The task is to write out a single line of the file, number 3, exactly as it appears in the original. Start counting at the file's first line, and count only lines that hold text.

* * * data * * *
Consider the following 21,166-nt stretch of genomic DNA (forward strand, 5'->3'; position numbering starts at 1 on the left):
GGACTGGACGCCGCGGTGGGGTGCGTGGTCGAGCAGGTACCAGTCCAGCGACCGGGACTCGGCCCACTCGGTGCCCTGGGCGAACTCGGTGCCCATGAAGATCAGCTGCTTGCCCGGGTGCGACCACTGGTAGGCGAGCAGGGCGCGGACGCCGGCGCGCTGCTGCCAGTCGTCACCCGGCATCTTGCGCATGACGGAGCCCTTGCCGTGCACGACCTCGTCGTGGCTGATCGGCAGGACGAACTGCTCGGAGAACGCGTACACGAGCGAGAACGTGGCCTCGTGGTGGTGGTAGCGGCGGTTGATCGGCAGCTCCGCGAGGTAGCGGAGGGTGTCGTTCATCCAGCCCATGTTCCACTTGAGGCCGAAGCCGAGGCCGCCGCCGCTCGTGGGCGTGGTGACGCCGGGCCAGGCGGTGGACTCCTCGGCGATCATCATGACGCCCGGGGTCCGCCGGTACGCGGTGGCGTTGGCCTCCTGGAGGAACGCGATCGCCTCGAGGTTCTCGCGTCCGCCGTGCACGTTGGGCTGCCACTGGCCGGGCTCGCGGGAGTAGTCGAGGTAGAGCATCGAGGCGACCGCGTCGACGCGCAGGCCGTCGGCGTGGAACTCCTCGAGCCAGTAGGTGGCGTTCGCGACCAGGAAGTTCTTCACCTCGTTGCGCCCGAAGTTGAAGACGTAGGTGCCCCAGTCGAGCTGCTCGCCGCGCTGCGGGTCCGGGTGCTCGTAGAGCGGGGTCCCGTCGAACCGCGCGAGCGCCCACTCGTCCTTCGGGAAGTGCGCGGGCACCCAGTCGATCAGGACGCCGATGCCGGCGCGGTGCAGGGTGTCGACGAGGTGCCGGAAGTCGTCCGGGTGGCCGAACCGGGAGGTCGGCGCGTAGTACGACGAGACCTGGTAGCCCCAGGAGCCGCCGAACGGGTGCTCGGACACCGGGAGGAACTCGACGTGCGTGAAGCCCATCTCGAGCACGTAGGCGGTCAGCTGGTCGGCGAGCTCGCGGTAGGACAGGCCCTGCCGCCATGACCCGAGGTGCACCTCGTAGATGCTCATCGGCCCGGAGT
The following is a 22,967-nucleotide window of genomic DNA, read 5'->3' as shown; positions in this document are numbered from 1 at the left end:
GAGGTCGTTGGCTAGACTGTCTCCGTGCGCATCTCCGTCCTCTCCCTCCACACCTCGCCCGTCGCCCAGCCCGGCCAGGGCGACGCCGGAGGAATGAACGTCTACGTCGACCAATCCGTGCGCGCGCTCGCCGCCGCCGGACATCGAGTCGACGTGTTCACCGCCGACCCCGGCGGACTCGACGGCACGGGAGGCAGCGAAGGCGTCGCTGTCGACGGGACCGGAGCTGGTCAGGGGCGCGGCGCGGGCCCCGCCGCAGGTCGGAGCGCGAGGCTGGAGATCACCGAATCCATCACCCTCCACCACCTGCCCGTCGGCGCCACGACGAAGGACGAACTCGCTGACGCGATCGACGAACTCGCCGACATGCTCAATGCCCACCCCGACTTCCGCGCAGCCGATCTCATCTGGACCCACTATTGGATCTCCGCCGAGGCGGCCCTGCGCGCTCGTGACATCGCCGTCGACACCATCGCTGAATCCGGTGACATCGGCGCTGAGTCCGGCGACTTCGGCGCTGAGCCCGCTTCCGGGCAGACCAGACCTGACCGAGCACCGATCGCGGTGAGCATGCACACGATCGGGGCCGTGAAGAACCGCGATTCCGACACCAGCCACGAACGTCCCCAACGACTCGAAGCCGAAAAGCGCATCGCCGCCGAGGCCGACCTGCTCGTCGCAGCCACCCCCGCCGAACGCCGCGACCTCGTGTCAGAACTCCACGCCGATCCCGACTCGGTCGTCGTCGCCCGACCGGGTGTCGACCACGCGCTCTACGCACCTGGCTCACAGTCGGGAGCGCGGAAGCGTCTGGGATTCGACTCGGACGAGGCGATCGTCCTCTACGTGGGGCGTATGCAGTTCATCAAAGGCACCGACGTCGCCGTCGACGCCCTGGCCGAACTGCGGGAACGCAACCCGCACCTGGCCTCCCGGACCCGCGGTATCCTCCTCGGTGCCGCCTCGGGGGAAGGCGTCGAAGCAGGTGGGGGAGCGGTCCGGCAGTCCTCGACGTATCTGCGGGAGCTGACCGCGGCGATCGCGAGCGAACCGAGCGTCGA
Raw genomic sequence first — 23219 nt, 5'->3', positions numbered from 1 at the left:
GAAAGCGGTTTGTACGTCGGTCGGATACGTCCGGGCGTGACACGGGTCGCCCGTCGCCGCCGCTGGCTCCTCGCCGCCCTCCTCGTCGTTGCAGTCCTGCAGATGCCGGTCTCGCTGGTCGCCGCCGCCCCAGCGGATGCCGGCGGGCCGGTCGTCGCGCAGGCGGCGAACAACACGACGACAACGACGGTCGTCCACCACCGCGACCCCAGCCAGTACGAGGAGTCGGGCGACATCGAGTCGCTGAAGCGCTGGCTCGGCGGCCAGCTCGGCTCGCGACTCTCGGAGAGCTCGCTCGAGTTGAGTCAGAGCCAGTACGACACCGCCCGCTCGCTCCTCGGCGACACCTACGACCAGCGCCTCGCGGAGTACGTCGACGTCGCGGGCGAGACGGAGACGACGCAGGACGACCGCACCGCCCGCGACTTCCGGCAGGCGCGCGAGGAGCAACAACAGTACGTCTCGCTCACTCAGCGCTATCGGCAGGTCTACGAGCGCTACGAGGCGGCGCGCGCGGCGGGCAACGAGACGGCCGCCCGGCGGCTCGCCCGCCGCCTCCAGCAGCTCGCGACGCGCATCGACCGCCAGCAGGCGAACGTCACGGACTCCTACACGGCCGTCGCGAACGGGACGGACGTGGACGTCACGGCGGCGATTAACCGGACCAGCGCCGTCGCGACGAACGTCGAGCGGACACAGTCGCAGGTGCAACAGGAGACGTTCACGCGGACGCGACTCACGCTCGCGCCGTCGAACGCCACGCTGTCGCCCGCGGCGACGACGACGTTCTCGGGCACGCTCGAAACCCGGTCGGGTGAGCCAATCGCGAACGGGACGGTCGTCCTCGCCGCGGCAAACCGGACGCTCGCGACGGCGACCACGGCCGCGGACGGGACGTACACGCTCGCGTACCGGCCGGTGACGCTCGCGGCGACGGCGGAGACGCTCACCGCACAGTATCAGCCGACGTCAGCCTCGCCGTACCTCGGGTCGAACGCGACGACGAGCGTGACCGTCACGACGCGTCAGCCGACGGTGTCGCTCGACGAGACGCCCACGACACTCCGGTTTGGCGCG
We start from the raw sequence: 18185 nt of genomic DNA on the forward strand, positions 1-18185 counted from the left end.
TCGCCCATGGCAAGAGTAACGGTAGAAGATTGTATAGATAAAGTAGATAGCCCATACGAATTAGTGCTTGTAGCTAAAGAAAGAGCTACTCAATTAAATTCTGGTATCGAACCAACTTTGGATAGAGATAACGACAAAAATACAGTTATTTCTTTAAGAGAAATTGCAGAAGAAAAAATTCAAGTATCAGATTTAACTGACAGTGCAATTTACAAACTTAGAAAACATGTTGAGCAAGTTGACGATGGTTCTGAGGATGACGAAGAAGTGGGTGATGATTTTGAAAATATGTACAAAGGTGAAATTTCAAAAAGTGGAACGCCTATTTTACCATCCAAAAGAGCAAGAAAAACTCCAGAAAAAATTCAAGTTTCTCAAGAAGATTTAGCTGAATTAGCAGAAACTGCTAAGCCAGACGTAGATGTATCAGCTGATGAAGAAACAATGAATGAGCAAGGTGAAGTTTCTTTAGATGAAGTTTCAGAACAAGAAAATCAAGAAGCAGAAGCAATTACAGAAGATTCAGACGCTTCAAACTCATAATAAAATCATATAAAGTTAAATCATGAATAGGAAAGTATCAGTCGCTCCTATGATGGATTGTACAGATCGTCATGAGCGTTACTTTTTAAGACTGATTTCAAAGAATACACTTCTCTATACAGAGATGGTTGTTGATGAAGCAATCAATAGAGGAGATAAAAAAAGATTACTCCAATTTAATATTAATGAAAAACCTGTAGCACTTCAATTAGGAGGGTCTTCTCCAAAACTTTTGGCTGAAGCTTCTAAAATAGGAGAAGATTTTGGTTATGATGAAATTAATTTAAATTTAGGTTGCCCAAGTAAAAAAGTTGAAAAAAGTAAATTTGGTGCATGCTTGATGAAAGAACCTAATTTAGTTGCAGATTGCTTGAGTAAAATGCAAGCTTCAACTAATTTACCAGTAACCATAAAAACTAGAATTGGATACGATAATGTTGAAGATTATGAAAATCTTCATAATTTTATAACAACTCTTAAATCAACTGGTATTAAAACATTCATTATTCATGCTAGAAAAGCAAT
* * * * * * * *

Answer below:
The following is a 22,967-nucleotide window of genomic DNA, read 5'->3' as shown; positions in this document are numbered from 1 at the left end: